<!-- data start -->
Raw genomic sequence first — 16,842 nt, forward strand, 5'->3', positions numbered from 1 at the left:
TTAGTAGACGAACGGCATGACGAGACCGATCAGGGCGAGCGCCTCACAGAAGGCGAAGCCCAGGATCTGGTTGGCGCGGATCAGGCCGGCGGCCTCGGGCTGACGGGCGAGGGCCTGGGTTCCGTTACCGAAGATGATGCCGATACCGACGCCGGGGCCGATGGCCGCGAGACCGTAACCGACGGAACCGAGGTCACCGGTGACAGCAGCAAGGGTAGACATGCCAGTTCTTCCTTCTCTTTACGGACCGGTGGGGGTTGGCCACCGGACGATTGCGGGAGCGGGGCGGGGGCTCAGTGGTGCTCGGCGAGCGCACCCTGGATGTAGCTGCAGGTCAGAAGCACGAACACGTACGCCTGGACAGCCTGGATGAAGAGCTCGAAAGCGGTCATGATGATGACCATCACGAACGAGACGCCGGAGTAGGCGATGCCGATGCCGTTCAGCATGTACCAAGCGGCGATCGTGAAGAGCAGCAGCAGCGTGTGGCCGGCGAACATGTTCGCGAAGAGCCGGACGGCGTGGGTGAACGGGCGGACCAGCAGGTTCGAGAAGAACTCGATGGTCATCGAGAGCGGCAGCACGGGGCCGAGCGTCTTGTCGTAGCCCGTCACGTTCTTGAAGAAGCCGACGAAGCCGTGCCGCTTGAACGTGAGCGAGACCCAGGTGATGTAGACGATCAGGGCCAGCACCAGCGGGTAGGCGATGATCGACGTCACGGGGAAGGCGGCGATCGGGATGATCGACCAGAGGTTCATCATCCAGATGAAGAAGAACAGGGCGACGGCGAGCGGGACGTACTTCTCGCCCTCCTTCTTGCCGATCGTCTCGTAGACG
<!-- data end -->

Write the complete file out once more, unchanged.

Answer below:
Raw genomic sequence first — 16,842 nt, forward strand, 5'->3', positions numbered from 1 at the left:
TTAGTAGACGAACGGCATGACGAGACCGATCAGGGCGAGCGCCTCACAGAAGGCGAAGCCCAGGATCTGGTTGGCGCGGATCAGGCCGGCGGCCTCGGGCTGACGGGCGAGGGCCTGGGTTCCGTTACCGAAGATGATGCCGATACCGACGCCGGGGCCGATGGCCGCGAGACCGTAACCGACGGAACCGAGGTCACCGGTGACAGCAGCAAGGGTAGACATGCCAGTTCTTCCTTCTCTTTACGGACCGGTGGGGGTTGGCCACCGGACGATTGCGGGAGCGGGGCGGGGGCTCAGTGGTGCTCGGCGAGCGCACCCTGGATGTAGCTGCAGGTCAGAAGCACGAACACGTACGCCTGGACAGCCTGGATGAAGAGCTCGAAAGCGGTCATGATGATGACCATCACGAACGAGACGCCGGAGTAGGCGATGCCGATGCCGTTCAGCATGTACCAAGCGGCGATCGTGAAGAGCAGCAGCAGCGTGTGGCCGGCGAACATGTTCGCGAAGAGCCGGACGGCGTGGGTGAACGGGCGGACCAGCAGGTTCGAGAAGAACTCGATGGTCATCGAGAGCGGCAGCACGGGGCCGAGCGTCTTGTCGTAGCCCGTCACGTTCTTGAAGAAGCCGACGAAGCCGTGCCGCTTGAACGTGAGCGAGACCCAGGTGATGTAGACGATCAGGGCCAGCACCAGCGGGTAGGCGATGATCGACGTCACGGGGAAGGCGGCGATCGGGATGATCGACCAGAGGTTCATCATCCAGATGAAGAAGAACAGGGCGACGGCGAGCGGGACGTACTTCTCGCCCTCCTTCTTGCCGATCGTCTCGTAGACG